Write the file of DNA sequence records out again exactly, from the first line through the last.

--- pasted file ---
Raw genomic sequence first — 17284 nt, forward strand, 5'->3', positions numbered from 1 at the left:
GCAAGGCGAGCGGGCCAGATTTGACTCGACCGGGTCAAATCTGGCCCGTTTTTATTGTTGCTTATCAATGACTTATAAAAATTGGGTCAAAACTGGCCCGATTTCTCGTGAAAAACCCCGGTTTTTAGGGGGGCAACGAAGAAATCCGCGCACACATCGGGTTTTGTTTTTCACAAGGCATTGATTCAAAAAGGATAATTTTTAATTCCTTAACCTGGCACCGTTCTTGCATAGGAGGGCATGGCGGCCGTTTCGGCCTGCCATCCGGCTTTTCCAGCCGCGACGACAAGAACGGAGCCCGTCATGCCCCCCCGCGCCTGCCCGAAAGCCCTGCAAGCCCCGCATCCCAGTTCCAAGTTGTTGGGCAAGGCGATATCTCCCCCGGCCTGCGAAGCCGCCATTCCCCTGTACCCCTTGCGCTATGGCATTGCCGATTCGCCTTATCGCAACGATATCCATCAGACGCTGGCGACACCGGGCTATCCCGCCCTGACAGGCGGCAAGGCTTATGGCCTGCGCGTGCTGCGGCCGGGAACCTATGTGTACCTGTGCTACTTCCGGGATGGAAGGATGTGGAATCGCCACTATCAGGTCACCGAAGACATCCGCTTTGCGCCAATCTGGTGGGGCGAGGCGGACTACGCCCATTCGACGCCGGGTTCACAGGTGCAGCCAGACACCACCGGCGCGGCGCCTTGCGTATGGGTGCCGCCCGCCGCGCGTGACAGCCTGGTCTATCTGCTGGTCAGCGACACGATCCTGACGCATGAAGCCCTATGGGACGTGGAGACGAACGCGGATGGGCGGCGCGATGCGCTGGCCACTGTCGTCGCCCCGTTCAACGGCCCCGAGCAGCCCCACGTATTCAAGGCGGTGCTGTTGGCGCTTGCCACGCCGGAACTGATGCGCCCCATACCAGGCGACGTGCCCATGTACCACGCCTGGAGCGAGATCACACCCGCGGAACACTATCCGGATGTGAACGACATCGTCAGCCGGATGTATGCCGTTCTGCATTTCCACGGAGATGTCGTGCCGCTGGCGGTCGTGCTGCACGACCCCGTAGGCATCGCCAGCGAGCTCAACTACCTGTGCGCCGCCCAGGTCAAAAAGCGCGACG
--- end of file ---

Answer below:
Raw genomic sequence first — 17284 nt, forward strand, 5'->3', positions numbered from 1 at the left:
GCAAGGCGAGCGGGCCAGATTTGACTCGACCGGGTCAAATCTGGCCCGTTTTTATTGTTGCTTATCAATGACTTATAAAAATTGGGTCAAAACTGGCCCGATTTCTCGTGAAAAACCCCGGTTTTTAGGGGGGCAACGAAGAAATCCGCGCACACATCGGGTTTTGTTTTTCACAAGGCATTGATTCAAAAAGGATAATTTTTAATTCCTTAACCTGGCACCGTTCTTGCATAGGAGGGCATGGCGGCCGTTTCGGCCTGCCATCCGGCTTTTCCAGCCGCGACGACAAGAACGGAGCCCGTCATGCCCCCCCGCGCCTGCCCGAAAGCCCTGCAAGCCCCGCATCCCAGTTCCAAGTTGTTGGGCAAGGCGATATCTCCCCCGGCCTGCGAAGCCGCCATTCCCCTGTACCCCTTGCGCTATGGCATTGCCGATTCGCCTTATCGCAACGATATCCATCAGACGCTGGCGACACCGGGCTATCCCGCCCTGACAGGCGGCAAGGCTTATGGCCTGCGCGTGCTGCGGCCGGGAACCTATGTGTACCTGTGCTACTTCCGGGATGGAAGGATGTGGAATCGCCACTATCAGGTCACCGAAGACATCCGCTTTGCGCCAATCTGGTGGGGCGAGGCGGACTACGCCCATTCGACGCCGGGTTCACAGGTGCAGCCAGACACCACCGGCGCGGCGCCTTGCGTATGGGTGCCGCCCGCCGCGCGTGACAGCCTGGTCTATCTGCTGGTCAGCGACACGATCCTGACGCATGAAGCCCTATGGGACGTGGAGACGAACGCGGATGGGCGGCGCGATGCGCTGGCCACTGTCGTCGCCCCGTTCAACGGCCCCGAGCAGCCCCACGTATTCAAGGCGGTGCTGTTGGCGCTTGCCACGCCGGAACTGATGCGCCCCATACCAGGCGACGTGCCCATGTACCACGCCTGGAGCGAGATCACACCCGCGGAACACTATCCGGATGTGAACGACATCGTCAGCCGGATGTATGCCGTTCTGCATTTCCACGGAGATGTCGTGCCGCTGGCGGTCGTGCTGCACGACCCCGTAGGCATCGCCAGCGAGCTCAACTACCTGTGCGCCGCCCAGGTCAAAAAGCGCGACG